Kid­ney Car works with pro­fes­sional auto re­cy­cler part­ners and tow­ing com­pa­nies, and in most cases, the ve­hi­cle can be towed away within 48 hours. In terms of the tax re­ceipt, it's $300 min­i­mum but can be much greater depend­ing on the con­di­tion of the ve­hi­cle.

He says that for many donors the top three rea­sons they donate their ve­hi­cles are the ease with which a pick-up can be ar­ranged (Kid­ney Car as­sists with the pa­per­work, in­clud­ing ti­tle trans­fer), the free tow and the char­i­ta­ble as­pects as­so­ci­ated with do­na­tion.

Cy­bul­ski calls ve­hi­cle do­na­tion a self­less act, and the idea of do­ing some­thing that serves the com­mu­nity res­onates with many donors.

Most take com­fort, he says, in the knowl­edge that their older car is, “go­ing to a good place.” That feel­ing of­ten turns first-timers into re­peat donors. And there are num­bers to back it up. Cy­bul­ski says that sur­veys the Foun­da­tion has con­ducted re­veal that 98 per­cent would rec­om­mend Kid­ney Car and 96 per­cent said they would donate again.

Ve­hi­cle do­na­tion won't ap­peal to ev­ery car owner – those with high-priced ex­otics or col­lec­tor cars, for ex­am­ple, will usu­ally feel com­pelled for some sort of fi­nan­cial return – but for an old sedan or pick-up truck gath­er­ing dust in a garage or in the cor­ner of the drive­way, it pro­vides a fitting end for many years of faith­ful ser­vice.

lo­cal Automotive Ser­vice Pro­fes­sional can change those tires for your car with­out com­pro­mis­ing its war­ranty.

Many new car buy­ers be­lieve that they have to say good­bye to the con­ve­nience and re­la­tion­ship they have built with a trusted lo­cal in­de­pen­dent garage un­til the new car war­ranty ex­pires.

The truth is that there is noth­ing in a new car war­ranty to com­pel you to return only to the dealer for reg­u­lar main­te­nance. While the word­ing in owner's man­u­als can vary from man­u­fac­turer to man­u­fac­turer, what you should no­tice upon read­ing is that while they may de­tail a sched­ule of reg­u­lar main­te­nance ser­vice items, they will not spec­ify where that ser­vice must be per­formed.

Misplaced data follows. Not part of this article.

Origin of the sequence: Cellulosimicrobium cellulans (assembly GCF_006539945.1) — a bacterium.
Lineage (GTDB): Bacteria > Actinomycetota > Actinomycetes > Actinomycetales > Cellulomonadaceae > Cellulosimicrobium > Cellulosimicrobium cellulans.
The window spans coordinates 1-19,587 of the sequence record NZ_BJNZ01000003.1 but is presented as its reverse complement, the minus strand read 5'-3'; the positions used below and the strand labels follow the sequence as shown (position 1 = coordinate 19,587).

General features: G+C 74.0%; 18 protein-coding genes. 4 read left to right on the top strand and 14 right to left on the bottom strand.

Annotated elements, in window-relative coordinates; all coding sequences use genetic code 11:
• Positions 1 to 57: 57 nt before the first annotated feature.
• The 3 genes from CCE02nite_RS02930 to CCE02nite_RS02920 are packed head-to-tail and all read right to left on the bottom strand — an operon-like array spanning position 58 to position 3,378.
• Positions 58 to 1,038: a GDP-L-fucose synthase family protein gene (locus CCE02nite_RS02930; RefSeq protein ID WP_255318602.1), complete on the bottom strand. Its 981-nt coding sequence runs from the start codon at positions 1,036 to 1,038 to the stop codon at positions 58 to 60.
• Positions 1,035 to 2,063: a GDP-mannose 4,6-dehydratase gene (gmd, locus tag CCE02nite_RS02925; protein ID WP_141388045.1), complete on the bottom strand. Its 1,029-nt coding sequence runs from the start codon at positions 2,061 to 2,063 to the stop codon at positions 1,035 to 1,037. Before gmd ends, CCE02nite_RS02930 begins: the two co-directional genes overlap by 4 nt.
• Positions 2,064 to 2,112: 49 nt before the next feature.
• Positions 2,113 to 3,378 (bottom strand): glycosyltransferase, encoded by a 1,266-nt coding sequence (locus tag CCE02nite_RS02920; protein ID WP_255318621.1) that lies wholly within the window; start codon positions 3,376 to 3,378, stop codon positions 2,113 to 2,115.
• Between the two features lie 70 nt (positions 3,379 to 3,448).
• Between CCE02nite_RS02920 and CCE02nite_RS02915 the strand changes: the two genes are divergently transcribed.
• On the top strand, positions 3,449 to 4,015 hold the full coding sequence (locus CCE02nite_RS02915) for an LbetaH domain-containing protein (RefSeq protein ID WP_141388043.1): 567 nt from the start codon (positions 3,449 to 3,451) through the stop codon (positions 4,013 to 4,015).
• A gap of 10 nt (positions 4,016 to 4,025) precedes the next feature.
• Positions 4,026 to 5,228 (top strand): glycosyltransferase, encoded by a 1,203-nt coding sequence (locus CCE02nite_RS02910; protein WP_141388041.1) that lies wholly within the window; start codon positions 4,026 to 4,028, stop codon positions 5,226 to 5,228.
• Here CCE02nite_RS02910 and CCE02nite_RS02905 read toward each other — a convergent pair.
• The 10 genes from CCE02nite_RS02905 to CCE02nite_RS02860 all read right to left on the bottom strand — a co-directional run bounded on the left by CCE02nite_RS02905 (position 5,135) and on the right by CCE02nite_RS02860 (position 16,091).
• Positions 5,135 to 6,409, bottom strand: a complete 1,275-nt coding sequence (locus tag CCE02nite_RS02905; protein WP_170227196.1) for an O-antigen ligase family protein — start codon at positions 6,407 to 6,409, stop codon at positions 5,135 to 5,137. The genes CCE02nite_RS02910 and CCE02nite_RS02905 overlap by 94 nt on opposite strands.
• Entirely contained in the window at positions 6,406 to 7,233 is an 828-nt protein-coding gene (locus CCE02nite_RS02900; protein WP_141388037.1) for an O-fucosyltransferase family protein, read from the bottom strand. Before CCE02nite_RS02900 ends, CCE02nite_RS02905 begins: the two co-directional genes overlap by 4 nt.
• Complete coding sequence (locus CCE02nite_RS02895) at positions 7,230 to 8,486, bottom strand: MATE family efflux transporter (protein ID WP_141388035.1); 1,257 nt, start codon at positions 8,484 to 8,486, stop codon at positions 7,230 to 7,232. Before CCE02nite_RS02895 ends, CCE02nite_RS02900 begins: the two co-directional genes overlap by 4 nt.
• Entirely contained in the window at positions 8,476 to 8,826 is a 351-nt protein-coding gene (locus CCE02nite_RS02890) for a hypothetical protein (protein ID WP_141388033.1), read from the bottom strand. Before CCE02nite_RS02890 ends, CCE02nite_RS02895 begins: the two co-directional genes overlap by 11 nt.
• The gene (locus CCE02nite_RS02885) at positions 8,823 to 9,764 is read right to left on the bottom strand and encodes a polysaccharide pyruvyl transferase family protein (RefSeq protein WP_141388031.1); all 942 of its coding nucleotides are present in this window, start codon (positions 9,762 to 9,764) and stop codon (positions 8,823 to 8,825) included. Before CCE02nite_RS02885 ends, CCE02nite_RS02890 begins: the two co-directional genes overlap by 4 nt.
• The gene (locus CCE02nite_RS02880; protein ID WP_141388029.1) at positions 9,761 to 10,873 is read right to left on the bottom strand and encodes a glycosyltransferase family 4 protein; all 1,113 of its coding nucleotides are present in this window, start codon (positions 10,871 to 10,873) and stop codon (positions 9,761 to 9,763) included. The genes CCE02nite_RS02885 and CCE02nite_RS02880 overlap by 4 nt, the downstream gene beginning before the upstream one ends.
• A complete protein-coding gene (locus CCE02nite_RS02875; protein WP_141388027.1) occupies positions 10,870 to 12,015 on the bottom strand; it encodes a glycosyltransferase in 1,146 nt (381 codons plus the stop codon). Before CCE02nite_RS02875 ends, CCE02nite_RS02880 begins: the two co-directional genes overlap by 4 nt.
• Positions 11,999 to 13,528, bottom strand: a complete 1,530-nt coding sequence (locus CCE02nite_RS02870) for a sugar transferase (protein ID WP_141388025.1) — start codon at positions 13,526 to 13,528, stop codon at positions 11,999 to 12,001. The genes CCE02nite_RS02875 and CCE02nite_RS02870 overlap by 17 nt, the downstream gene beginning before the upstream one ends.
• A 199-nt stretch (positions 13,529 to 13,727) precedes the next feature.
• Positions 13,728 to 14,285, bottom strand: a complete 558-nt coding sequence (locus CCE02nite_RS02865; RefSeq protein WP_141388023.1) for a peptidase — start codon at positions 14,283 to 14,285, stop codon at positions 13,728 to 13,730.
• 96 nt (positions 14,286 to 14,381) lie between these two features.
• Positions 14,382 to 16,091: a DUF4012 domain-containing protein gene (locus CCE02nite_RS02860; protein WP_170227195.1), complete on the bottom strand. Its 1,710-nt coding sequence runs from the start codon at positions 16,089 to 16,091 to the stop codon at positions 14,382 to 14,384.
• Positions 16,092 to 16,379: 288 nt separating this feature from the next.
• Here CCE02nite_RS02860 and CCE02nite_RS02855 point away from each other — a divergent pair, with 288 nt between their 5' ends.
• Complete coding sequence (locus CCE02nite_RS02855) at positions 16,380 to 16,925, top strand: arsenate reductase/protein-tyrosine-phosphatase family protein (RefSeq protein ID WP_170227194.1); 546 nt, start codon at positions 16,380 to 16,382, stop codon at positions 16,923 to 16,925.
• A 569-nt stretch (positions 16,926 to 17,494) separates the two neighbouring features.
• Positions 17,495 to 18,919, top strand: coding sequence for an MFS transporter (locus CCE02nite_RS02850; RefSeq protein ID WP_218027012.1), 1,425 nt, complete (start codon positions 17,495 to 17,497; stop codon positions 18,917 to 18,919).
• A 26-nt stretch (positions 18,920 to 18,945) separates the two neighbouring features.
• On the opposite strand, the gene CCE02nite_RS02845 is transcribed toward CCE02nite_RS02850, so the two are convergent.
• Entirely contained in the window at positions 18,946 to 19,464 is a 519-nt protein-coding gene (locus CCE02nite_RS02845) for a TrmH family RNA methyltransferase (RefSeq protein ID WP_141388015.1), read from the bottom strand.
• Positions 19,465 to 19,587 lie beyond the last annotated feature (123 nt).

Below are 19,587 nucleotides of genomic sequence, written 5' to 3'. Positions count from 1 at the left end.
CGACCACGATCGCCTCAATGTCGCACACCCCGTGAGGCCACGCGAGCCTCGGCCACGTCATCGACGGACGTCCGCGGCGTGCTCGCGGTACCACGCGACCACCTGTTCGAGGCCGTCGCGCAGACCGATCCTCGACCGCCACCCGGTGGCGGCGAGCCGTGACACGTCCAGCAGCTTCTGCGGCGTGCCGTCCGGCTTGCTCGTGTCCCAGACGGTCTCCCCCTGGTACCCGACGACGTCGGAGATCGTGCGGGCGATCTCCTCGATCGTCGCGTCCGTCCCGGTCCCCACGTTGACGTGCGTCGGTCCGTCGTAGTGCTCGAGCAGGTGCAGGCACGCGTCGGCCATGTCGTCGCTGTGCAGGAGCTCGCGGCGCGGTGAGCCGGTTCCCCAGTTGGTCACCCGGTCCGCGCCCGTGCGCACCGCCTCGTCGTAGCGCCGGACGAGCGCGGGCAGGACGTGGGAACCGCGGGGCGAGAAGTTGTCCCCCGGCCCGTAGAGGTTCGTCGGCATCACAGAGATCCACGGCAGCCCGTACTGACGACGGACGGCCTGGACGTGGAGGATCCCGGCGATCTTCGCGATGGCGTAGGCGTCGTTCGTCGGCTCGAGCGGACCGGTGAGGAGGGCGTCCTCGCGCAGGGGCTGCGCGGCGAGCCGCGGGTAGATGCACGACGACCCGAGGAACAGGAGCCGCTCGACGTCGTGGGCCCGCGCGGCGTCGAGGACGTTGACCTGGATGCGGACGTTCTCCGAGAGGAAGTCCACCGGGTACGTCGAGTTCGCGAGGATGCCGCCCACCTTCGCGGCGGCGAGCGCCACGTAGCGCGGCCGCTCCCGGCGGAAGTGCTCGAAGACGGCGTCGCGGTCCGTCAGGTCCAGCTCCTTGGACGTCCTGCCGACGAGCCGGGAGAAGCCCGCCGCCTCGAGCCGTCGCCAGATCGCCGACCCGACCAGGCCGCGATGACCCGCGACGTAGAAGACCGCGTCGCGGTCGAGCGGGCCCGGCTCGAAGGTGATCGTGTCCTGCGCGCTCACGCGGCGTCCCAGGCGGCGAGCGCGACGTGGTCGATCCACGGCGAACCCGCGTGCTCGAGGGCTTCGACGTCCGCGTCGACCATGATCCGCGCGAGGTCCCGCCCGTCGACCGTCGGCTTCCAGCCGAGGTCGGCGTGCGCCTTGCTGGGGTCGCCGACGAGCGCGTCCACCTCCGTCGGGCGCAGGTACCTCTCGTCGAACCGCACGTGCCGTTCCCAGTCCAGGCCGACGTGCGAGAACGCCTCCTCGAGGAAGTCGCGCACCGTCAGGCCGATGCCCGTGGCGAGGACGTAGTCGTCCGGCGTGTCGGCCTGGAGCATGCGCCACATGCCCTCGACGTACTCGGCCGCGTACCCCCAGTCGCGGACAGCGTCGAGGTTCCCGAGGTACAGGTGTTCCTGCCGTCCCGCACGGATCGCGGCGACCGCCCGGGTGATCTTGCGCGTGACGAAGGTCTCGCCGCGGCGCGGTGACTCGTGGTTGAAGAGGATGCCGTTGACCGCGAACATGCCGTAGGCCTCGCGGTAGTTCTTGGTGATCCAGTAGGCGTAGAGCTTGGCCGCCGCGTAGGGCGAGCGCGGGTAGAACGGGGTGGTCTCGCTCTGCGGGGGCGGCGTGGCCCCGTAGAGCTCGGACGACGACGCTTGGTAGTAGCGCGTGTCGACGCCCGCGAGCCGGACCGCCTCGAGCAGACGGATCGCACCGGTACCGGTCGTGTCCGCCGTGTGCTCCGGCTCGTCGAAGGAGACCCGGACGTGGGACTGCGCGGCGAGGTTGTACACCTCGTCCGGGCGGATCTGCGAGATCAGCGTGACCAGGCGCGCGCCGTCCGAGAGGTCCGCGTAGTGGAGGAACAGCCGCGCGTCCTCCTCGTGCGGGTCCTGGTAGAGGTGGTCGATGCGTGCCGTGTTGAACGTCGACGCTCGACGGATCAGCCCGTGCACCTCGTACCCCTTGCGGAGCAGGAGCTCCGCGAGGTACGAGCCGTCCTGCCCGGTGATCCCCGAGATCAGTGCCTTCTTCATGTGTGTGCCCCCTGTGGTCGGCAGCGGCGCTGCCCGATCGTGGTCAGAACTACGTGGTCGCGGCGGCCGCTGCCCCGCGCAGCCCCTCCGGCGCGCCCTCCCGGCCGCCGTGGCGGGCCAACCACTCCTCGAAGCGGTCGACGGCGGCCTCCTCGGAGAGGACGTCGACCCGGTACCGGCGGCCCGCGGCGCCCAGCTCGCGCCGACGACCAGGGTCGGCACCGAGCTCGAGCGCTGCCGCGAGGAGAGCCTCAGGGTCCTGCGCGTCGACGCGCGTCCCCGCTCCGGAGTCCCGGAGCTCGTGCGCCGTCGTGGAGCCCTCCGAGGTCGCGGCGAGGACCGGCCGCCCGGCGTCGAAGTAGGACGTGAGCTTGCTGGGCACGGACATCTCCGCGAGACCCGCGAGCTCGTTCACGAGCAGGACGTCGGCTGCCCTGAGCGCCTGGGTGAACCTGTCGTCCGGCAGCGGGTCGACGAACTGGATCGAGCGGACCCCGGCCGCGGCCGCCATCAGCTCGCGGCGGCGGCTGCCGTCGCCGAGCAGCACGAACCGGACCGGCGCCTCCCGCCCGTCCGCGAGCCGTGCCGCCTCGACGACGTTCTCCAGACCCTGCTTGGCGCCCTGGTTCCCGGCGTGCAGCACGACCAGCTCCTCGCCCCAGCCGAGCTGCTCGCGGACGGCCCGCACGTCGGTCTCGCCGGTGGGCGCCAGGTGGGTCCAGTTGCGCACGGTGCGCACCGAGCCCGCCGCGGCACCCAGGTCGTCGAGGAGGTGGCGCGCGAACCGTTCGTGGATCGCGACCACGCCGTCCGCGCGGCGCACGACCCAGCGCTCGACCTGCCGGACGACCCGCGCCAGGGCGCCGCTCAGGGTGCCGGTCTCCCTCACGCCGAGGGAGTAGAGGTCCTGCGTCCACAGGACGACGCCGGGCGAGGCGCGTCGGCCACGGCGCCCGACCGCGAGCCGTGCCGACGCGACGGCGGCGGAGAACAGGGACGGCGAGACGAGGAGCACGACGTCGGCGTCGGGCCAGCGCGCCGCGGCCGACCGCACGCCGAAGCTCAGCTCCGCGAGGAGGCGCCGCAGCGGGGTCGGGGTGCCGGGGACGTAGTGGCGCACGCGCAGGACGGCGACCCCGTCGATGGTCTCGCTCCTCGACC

In each prov­ince in Canada, there are Automotive Ser­vice Pro­fes­sion­als who are qual­i­fied to ser­vice any ve­hi­cle make and model. The good news is you still have the right to bring your new car to that qual­i­fied Automotive Ser­vice Pro­fes­sional you have trusted over the years.

A great first step is to talk to your shop of choice to en­sure that the main­te­nance sched­ule for your ve­hi­cle is fol­lowed—this will be out­lined in your car's owner's man­ual and war­ranty/ ser­vice book. Par­tic­u­lar at­ten­tion should be made to en­sure that man­u­fac­turer rec­om­mended flu­ids are used and ac­cu­rately doc­u­mented in your record of ser­vice. It is im­por­tant to rec­og­nize that

• Work­ing with your lo­cal Automotive Ser­vice Pro­fes­sional, you can main­tain your ve­hi­cle's war­ranty while also re­tain­ing the con­ve­nience and per­sonal ser­vice of­fered.

• Your in­de­pen­dent garage has ac­cess to prod­ucts that meet the re­quired spec­i­fi­ca­tions to main­tain your car's war­ranty.

• Your in­de­pen­dent garage has ac­cess to sched­uled main­te­nance in­for­ma­tion re­quired to main­tain your car's war­ranty.

• Your in­de­pen­dent garage can doc­u­ment your ser­vice to en­sure there are records of ser­vice should there ever be a dis­pute re­gard­ing war­ranty.

• The only ser­vice that MAY be re­quired to be done at a car dealer are war­ranty re­pairs and re­calls. Your in­de­pen­dent garage can help keep you in­formed of th­ese ser­vice re­quire­ments.

Newspapers in English

Newspapers from Canada

© PressReader. All rights reserved.